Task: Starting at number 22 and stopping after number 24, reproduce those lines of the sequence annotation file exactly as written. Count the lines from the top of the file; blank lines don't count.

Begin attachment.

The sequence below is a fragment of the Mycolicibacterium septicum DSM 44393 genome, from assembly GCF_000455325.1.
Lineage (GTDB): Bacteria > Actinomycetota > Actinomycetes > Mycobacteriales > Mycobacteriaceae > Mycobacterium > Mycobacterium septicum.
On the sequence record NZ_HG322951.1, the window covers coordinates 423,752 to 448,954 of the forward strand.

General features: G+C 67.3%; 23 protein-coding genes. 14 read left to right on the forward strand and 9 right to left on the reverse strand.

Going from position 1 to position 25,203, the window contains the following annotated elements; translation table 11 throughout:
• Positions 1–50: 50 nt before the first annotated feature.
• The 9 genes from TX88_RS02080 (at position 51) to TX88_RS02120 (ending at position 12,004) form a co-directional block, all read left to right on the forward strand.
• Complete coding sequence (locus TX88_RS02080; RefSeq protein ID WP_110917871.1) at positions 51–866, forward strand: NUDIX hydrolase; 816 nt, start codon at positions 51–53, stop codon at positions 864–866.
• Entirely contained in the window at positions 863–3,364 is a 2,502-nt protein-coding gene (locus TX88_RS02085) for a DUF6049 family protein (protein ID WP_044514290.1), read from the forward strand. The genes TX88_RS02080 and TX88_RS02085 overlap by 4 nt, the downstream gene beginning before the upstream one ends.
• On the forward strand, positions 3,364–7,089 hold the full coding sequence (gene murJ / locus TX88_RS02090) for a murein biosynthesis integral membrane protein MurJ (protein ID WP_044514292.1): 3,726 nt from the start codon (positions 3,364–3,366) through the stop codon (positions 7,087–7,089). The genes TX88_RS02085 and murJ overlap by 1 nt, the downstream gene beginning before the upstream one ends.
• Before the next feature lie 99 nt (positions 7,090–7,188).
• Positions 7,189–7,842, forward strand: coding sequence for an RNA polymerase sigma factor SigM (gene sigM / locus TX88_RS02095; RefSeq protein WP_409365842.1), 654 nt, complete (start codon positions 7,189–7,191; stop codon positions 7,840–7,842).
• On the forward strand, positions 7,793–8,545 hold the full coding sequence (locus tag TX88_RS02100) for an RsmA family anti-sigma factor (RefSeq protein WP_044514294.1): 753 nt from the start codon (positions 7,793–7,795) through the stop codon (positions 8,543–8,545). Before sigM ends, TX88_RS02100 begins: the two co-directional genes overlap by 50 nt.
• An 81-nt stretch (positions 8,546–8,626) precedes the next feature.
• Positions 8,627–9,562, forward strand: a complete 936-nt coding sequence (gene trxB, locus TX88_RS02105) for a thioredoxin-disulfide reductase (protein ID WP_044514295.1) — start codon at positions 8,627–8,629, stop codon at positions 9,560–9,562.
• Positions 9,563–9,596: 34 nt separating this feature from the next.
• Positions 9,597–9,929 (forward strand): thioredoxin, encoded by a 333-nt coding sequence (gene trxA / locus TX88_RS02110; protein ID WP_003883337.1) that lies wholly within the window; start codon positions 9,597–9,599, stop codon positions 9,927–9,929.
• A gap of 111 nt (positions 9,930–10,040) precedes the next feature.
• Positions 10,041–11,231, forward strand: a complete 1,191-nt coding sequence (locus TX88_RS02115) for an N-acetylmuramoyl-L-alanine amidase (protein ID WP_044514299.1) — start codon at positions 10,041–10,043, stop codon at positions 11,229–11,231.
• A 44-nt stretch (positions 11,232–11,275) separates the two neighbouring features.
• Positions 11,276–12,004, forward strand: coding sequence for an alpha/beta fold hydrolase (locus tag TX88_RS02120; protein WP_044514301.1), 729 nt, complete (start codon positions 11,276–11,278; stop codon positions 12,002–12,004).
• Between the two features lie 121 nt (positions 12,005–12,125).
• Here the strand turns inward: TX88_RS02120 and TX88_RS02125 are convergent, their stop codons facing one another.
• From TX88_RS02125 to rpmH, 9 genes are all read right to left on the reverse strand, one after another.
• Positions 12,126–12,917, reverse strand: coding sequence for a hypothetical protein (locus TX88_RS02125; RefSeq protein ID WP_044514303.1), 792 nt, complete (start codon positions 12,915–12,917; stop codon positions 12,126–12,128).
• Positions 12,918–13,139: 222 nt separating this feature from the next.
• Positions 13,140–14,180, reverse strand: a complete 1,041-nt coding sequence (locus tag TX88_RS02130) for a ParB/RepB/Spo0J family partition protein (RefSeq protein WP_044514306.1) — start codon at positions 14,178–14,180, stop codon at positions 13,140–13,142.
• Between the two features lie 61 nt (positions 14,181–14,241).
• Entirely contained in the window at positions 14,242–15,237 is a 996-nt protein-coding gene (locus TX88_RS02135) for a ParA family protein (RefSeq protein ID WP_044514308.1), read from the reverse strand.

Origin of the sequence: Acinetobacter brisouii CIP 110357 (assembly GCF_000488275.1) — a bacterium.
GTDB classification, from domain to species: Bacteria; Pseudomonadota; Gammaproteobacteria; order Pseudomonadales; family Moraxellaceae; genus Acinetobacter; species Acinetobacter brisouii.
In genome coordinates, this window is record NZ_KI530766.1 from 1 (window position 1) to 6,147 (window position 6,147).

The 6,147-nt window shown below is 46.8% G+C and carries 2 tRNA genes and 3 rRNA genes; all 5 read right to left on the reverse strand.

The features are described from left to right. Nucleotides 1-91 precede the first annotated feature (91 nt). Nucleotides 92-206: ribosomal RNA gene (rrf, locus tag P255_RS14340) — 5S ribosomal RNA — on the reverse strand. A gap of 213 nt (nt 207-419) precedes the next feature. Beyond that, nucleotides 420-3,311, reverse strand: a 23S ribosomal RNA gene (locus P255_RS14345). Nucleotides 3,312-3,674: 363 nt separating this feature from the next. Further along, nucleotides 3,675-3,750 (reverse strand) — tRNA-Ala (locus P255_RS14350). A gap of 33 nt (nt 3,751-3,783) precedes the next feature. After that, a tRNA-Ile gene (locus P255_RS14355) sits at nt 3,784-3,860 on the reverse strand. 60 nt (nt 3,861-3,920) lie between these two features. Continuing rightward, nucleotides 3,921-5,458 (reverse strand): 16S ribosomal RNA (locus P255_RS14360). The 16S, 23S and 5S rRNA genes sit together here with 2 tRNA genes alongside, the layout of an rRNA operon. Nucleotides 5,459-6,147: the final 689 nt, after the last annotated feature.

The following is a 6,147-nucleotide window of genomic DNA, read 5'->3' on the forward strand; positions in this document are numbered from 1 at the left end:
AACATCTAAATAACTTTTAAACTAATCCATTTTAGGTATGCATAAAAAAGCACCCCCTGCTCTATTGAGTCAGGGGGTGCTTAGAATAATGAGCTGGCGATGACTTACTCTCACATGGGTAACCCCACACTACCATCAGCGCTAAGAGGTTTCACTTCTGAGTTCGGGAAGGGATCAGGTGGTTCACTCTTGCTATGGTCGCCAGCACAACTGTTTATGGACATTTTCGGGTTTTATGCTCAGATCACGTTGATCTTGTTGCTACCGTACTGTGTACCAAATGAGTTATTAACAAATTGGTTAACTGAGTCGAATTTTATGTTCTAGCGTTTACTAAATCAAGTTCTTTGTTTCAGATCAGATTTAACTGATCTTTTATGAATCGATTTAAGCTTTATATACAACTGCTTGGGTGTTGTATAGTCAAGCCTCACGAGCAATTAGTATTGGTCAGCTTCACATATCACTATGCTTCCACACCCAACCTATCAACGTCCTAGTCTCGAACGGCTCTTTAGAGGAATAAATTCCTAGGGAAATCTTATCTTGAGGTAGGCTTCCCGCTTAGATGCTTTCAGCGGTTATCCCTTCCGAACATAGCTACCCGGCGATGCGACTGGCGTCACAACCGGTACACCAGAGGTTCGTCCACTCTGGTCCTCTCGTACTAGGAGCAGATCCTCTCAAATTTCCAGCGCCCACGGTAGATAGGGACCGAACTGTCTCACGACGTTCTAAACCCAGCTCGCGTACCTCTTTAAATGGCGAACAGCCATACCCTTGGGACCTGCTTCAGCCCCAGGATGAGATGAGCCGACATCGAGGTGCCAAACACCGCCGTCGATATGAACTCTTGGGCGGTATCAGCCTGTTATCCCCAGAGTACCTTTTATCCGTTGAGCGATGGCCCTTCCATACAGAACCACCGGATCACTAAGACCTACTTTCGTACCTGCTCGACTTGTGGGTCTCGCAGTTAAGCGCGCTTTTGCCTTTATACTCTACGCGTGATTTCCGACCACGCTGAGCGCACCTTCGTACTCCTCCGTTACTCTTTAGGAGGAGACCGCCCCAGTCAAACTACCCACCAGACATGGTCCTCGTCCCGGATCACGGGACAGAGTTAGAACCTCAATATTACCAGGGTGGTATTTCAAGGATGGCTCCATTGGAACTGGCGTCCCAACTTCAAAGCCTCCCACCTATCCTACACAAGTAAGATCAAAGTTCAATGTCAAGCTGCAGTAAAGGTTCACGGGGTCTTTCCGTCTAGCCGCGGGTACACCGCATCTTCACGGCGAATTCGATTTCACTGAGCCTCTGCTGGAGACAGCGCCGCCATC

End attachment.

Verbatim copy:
• Between the two features lie 121 nt (positions 12,005–12,125).
• Here the strand turns inward: TX88_RS02120 and TX88_RS02125 are convergent, their stop codons facing one another.
• From TX88_RS02125 to rpmH, 9 genes are all read right to left on the reverse strand, one after another.